Corporate Investors in Primary Care — Profits, Progress, and Pitfalls

“driven by an increasing focus on “total-cost value-based care” — a model in which health care providers are paid to manage the total cost of care for their patients and the size of each patient’s capitated budget may be increased on the basis of the patient’s health risks and the provider’s performance on quality metrics. Though potentially beneficial for certain well-insured patients, the trend of corporate investment in primary care could threaten equitable access to care, raise health care costs, and reduce physicians’ clinical autonomy. [..]

As Medicare and commercial payers move toward total-cost value-based payments, such as capitation, and away from fee-for-service reimbursement, primary care practices may hold the key to increased profitability of health care under value-based payment systems. Primary care practices can generate substantial profits by growing their population of patients covered by Medicare Advantage (and other lucrative payers), maximizing the “budget” for each patient’s care using risk adjustment and quality bonuses, minimizing their health expenditures with utilization management, and referring patients to other product and service offerings, such as pharmacy. Primary care providers are health care’s front door not just for patients, but also for investors who see those patients as a revenue stream. Primary care practices offer corporate investors access to these patients and their data, both for risk-coding advantages and as potential customers for other lines of service. [..]

The organizational structures of CPCPs [corporate-owned primary care practices] vary with the market segment or payment model they are targeting (e.g., Medicare Advantage, Medicare or commercial accountable care organizations [ACOs], or direct contracting under the new ACO Realizing Equity, Access, and Community Health [REACH] model), but they all benefit from increasing the risk-adjusted payments they receive by engaging in more intensive and strategic risk coding, and they have market incentives to do so. CPCPs may also have resources that facilitate intensive coding practices — including proprietary coding software, robust beneficiary data, and additional administrative staff — that are less available to independent primary care physicians.

Perhaps the biggest draw for investors is the growing Medicare Advantage market, which accounts for nearly half of Medicare spending. The program’s risk-adjusted payments attract corporate investors to primary care practices serving Medicare Advantage patients, since such practices can aggressively code beneficiaries’ diagnoses to draw higher payments. Indeed, between 2006 and 2011, risk scores for Medicare Advantage beneficiaries were 6 to 16% higher — translating into approximately $650 more per beneficiary — than they would have been under traditional fee-for-service Medicare.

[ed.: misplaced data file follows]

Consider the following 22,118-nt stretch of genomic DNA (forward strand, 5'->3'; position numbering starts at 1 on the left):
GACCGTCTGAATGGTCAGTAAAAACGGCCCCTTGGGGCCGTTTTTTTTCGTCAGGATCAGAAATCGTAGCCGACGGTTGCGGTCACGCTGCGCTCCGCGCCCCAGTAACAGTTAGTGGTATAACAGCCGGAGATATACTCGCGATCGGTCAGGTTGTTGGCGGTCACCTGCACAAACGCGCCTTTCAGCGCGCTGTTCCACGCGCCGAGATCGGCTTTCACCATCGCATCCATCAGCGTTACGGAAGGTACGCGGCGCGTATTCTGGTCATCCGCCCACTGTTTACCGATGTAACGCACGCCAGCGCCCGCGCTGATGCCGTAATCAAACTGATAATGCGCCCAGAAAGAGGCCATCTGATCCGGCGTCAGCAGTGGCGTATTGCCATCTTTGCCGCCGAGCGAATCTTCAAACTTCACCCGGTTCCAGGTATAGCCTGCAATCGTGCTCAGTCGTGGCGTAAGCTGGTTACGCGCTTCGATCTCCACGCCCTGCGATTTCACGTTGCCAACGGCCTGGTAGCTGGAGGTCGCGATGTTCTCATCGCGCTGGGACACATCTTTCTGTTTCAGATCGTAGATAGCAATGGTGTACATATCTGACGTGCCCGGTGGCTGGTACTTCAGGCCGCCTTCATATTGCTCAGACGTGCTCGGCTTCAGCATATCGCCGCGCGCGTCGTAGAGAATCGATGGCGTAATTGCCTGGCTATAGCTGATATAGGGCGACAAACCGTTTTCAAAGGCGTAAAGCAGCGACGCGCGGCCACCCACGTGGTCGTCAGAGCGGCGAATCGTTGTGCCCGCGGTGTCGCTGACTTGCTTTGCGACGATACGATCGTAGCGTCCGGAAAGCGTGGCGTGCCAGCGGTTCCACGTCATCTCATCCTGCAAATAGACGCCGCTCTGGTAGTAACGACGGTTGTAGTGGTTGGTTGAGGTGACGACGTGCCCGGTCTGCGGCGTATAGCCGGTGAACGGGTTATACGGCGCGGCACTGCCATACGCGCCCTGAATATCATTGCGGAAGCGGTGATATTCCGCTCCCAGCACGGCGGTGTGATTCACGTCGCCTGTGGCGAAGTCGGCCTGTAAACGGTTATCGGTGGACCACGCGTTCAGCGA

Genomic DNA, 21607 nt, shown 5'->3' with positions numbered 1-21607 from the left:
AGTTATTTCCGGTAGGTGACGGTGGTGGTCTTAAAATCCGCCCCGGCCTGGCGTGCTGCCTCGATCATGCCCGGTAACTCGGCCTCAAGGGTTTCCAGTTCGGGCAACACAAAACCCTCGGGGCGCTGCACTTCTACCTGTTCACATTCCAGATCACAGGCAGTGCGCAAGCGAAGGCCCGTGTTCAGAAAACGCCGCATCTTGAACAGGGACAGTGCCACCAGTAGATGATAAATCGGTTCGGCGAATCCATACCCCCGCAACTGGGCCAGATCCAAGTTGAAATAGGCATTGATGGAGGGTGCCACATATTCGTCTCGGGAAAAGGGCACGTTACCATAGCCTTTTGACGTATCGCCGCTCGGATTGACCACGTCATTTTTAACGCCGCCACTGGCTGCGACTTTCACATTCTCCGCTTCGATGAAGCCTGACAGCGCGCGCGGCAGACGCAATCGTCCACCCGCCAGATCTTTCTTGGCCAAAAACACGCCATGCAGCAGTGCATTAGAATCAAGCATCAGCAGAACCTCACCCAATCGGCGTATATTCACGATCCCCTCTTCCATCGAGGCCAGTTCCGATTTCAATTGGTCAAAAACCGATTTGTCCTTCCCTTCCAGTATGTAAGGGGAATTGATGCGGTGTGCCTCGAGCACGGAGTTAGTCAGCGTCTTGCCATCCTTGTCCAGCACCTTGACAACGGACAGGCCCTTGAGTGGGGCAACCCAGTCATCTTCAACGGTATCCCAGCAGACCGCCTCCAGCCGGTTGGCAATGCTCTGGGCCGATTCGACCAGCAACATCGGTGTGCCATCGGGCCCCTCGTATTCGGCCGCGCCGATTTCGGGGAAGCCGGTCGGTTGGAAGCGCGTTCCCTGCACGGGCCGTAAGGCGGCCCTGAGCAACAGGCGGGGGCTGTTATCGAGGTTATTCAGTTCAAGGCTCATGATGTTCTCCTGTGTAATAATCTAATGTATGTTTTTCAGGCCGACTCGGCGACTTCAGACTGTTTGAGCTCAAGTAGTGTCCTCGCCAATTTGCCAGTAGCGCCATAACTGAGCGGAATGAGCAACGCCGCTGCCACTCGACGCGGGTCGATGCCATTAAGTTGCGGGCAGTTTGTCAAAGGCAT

Although One Medical is known for concierge-style practices for well-insured workers, it recently entered the Medicare Advantage market by acquiring senior-focused Iora Health, which made it an attractive investment target. Because Medicare Advantage contracts give CPCPs control of the entire capitated payment for each patient, about half of One Medical’s 2021 net revenue came from its Medicare Advantage members, who made up only 5% of its patient population. [..]

For patients and physicians, the proliferation of CPCPs could have certain benefits for primary care delivery. Patients, especially those enrolled in commercial insurance, Medicare Advantage, or a Medicare ACO, may have greater and more convenient access to newer models of primary care delivery than they would with a hospital-based or independent primary care service. For physicians, partnering with a CPCP provides access to capital for investing in information technology and supplemental services that could improve patient care. Working for a CPCP could relieve physicians of the administrative burden of managing a practice, reduce the size of their patient panels, compensate them well, and provide better work–life amenities, such as flexible scheduling or reduced work hours. [..]

Since most CPCPs focus primarily on lucrative Medicare Advantage and commercially insured beneficiaries, younger Medicaid or uninsured patients may be left behind. Underserved, low-income patients could have less access to essential primary care services if more physicians choose to work for CPCPs, which offer greater pay and benefits, rather than for safety-net or rural facilities. Furthermore, CPCPs’ success depends on growth and consolidation, and massive integrated primary care networks can exert market power to raise prices and limit access. CPCPs may also pose privacy threats to patients if they cannot adequately silo protected health information from other segments of their business.

Clinicians face risks of burnout and moral distress if the CPCP pressures them to intensify coding to maximize risk scores and boost quality bonuses while reducing staffing levels and clinical autonomy. CPCPs may also use strict noncompete and nondisclosure agreements that limit physicians’ ability to leave or speak out about these practices.”

Full article, S Shah, H Rooke-Ley and ECF Brown, New England Journal of Medicine, 2023.1.7